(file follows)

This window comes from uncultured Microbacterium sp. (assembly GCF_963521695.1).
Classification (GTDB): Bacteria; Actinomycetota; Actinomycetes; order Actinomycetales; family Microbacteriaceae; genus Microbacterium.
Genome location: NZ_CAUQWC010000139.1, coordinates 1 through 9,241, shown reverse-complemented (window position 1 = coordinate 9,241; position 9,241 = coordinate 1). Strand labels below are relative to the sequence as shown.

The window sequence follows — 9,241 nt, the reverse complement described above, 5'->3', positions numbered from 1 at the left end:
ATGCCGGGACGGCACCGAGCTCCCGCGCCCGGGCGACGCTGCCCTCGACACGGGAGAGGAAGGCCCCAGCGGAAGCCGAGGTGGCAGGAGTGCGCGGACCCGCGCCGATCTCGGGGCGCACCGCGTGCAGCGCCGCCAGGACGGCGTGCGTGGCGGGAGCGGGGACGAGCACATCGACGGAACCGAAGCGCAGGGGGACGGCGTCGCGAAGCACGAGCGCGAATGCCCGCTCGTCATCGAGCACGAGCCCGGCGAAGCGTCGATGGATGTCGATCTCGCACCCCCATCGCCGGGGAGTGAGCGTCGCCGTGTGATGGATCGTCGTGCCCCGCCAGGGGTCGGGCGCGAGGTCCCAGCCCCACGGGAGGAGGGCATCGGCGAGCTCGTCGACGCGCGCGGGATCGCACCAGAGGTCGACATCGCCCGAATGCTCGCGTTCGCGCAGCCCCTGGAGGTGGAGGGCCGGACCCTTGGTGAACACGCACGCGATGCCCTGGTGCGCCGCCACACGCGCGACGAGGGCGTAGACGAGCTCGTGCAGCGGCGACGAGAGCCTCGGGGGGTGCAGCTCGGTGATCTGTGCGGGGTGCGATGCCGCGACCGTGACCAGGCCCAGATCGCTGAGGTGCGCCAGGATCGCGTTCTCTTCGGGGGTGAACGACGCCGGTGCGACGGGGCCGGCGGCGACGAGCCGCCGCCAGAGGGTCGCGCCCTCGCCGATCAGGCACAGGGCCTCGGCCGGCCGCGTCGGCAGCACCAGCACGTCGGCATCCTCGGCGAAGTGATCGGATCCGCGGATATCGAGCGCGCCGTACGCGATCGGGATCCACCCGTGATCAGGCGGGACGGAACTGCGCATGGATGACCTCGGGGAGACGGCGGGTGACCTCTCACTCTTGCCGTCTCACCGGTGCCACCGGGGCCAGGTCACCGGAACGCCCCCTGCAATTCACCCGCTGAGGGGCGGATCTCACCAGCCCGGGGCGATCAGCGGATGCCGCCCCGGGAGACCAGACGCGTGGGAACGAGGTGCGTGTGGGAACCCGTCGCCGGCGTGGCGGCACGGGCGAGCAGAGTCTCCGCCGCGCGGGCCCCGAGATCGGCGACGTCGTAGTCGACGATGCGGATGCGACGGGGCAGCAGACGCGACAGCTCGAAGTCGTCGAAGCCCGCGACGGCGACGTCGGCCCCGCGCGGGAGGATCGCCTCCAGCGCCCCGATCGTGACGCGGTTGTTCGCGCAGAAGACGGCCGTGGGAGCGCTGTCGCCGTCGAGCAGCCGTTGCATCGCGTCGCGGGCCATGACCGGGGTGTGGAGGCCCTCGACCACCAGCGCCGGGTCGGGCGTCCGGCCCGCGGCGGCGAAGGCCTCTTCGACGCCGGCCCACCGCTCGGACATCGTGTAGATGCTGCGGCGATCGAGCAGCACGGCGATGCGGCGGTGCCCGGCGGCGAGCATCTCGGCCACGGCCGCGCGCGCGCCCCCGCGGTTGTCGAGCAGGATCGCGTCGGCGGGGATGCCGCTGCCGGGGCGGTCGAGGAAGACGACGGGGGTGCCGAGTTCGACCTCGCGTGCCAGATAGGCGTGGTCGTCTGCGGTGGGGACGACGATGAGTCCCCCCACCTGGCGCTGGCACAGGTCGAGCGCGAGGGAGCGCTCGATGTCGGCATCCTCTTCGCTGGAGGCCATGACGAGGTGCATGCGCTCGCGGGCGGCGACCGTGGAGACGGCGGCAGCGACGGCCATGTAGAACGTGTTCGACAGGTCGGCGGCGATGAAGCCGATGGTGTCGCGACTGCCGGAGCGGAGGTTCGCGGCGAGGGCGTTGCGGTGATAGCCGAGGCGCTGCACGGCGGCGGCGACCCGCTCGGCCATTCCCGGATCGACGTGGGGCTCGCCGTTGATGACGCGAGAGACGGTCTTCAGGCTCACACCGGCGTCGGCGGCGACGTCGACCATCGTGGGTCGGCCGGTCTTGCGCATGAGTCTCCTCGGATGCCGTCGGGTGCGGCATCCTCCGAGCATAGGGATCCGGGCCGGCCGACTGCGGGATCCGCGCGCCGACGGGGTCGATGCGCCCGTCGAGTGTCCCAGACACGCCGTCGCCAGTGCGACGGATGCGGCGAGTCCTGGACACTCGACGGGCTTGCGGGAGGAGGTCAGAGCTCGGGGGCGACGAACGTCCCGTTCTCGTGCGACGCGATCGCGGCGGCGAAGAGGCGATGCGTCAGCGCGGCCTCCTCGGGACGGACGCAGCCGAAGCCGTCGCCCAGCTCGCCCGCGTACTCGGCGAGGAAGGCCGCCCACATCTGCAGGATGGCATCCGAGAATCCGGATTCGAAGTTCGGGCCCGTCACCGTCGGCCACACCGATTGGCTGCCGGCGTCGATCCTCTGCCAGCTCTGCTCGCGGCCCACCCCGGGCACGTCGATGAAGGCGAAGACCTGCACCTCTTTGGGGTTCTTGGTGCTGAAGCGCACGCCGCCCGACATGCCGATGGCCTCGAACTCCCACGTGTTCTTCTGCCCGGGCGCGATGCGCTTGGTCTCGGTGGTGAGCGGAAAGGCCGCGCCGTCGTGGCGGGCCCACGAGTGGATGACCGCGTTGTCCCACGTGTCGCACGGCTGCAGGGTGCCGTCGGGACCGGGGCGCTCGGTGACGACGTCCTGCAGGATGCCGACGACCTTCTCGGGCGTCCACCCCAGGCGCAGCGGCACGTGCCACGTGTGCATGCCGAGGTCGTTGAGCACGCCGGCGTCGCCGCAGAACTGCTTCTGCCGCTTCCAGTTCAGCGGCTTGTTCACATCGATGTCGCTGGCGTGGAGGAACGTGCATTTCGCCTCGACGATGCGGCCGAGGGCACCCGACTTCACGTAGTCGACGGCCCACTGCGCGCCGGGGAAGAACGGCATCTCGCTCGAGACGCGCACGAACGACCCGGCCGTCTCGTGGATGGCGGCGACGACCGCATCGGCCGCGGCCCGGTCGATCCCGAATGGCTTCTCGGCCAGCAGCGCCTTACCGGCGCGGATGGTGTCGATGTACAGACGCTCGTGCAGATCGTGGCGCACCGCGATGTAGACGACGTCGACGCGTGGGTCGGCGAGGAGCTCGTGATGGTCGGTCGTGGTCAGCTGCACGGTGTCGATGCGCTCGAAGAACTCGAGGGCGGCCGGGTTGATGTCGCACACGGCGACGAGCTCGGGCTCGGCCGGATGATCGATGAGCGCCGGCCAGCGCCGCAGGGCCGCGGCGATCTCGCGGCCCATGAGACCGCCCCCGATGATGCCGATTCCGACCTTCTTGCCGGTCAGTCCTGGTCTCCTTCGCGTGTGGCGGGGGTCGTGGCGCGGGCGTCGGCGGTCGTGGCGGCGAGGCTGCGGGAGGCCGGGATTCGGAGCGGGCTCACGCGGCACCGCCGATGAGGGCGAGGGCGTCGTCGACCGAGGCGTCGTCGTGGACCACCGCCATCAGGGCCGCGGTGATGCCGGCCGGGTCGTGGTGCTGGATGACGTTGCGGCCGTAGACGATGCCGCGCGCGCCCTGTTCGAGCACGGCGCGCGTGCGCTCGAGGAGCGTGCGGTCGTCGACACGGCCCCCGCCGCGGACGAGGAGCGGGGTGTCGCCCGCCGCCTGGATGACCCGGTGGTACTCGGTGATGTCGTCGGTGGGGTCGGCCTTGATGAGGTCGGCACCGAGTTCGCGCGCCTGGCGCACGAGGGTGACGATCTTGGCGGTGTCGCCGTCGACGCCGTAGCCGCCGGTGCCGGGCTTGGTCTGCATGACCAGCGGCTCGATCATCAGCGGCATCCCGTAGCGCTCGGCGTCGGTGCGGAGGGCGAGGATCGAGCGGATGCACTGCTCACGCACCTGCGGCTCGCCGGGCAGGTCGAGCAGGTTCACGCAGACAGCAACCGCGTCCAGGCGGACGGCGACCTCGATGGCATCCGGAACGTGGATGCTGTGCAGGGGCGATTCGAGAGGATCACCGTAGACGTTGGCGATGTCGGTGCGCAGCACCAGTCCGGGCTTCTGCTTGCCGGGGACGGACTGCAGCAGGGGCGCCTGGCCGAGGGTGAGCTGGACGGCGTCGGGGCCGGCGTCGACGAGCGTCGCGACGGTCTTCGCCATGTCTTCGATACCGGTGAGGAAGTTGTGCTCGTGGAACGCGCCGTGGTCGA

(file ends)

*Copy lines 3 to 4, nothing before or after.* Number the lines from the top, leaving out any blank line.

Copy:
Genome location: NZ_CAUQWC010000139.1, coordinates 1 through 9,241, shown reverse-complemented (window position 1 = coordinate 9,241; position 9,241 = coordinate 1). Strand labels below are relative to the sequence as shown.

The window sequence follows — 9,241 nt, the reverse complement described above, 5'->3', positions numbered from 1 at the left end: